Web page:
This year, with the COVID-19 pandemic, Nunavut Mining Week, timed with national mining week in May, and NWT Mining Week in June, went virtual. To start the week, the Government of the Northwest Territories launched its free geology Walking Tour App featuring rock walks around Yellowknife.
Who — as in which species of northern wildlife — pooped? If you completed NWT or Nunavut mining week activity booklets, you would know!
Wildlife identification methods was one of the many fun and interesting exercises included in the booklet, which was produced for recent virtual mining weeks in Nunavut and the Northwest Territories.
But how does this relate to the northern minerals industry? For environmental and wild life workers in mining and exploration, wildlife scat (poop) is one way to monitor which animals are living and travelling nearby.
Discovering more about the many careers in mining, learning about prospecting and mining, seeing how minerals are a part of our everyday lives and their important role in renewable energy technologies, and connecting the cultural value of palaeontology with communities, are among the publications’ many topics. Designed for Kindergarten to grade 12 students, those who completed the exercises had the chance to win some great prizes too!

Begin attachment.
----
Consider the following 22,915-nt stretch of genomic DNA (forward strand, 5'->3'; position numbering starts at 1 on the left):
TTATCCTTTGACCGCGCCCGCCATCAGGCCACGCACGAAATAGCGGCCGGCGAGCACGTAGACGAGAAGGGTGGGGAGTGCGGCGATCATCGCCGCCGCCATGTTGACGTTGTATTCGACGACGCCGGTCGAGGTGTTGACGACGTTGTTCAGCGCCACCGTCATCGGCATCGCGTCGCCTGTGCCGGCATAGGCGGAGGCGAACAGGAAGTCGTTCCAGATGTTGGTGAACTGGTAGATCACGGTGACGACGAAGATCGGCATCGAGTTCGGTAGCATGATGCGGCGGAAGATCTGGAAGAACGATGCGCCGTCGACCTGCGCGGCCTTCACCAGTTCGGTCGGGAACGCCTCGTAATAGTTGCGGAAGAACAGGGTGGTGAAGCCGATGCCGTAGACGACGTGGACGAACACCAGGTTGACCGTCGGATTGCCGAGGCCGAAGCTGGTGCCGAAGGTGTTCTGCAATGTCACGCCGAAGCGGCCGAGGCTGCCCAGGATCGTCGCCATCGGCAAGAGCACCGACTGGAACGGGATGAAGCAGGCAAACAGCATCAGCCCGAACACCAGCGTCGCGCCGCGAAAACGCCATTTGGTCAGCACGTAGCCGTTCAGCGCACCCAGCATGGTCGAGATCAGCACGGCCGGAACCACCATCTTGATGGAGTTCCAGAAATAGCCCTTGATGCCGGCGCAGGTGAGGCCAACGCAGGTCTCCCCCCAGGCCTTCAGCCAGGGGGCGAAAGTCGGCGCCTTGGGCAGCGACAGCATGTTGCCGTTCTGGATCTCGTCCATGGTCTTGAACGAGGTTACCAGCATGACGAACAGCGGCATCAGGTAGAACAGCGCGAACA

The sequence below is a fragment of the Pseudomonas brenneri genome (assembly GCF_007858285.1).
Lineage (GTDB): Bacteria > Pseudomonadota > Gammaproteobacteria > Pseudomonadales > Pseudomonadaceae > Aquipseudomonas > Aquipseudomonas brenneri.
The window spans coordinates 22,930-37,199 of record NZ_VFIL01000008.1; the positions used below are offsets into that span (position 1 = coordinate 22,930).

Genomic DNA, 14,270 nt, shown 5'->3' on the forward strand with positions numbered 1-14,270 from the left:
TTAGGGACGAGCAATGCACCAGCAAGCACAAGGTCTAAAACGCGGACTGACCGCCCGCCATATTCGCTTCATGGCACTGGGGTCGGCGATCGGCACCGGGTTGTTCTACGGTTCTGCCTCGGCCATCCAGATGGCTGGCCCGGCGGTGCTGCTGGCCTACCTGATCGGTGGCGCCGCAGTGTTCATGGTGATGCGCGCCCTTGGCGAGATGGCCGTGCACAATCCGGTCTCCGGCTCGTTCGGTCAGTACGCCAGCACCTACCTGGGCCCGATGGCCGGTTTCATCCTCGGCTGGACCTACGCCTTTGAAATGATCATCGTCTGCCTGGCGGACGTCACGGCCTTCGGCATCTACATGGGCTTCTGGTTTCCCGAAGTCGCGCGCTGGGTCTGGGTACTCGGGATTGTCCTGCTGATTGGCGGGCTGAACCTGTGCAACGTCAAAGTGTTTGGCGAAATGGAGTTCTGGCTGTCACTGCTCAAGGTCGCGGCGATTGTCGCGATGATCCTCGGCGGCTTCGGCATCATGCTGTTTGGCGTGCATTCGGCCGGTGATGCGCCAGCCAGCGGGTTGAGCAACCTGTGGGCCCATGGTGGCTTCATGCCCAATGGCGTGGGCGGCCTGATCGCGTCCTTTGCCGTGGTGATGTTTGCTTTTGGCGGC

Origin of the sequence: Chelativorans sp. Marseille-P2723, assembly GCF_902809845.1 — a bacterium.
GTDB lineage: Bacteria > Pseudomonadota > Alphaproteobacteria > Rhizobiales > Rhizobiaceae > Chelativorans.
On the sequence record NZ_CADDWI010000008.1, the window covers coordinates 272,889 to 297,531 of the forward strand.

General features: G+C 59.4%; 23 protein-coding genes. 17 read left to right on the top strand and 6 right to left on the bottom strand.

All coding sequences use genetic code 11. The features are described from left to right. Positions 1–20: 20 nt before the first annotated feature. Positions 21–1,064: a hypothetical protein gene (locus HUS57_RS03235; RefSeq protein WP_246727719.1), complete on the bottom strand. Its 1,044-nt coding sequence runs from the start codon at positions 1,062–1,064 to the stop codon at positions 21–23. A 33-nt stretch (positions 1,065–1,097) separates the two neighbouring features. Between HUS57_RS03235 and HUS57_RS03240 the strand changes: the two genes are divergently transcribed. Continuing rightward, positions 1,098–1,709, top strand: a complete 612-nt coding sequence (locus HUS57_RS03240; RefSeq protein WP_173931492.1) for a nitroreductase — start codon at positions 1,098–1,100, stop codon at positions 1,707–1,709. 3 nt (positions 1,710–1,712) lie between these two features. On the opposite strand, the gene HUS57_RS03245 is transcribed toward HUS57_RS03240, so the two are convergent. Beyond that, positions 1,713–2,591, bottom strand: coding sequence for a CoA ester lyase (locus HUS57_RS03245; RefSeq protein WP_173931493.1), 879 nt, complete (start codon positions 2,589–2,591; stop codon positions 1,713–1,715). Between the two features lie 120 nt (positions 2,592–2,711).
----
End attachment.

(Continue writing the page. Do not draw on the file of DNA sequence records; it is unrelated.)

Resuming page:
Along with the territories’ activity booklets, infographics were produced for Nunavut and in the NWT, the territory’s geological survey produced videos highlighting geology. The Northwest Territories Women in Mining Chapter, launched at last year’s Geoscience Forum in Yellowknife, was also highlighted.
To start the week, the Government of the Northwest Territories launched its free geology Walking Tour App featuring rock walks around Yellowknife.
This year, with the COVID‐19 pandemic, Nunavut Mining Week, timed with national mining week in May, and NWT Mining Week in June, went virtual.
All materials were uploaded to the NWT & Nunavut Chamber of Mines public awareness website at www.miningnorthworks.com . Have a look under the site’s Where It Works menu for all the materials.
“Going virtual was a great way to go,” says Doug Ashbury, Chamber of Mines, public aware ness manager. “The northern mineral resources industry is a fascinating place, filled with so many opportunities,” he adds. “A big part of what we were trying to do with virtual mining week was communicate, especially to young people, just how amazing the mineral resources industry is.”
Going virtual meant many partners were involved with support from Nunavut and Northwest Territories governments, and resources provided by the Northwest Territories Geological Survey, Yukon Women in Mining, Mining Matters, the Mining Association of Canada, Crown‐Indigenous Relations and Northern Affairs Canada, northern minerals industry companies, and the Chamber of Mines offices in Yellowknife and Iqaluit.
“Unfortunately, this year, the miners’ picnic, and the mine rescue competition, were cancelled due to the pandemic. We missed those events and we certainly hope to see them back next year. The positive is that we saw a great partnership create a very successful virtual mining week,” Ashbury says.
And it’s worth noting that mining week could never have gone virtual without the minerals mining produces, like the many elements that make laptops work.
NTGS video links:
Submitted by the NWT & Nunavut Chamber of Mines.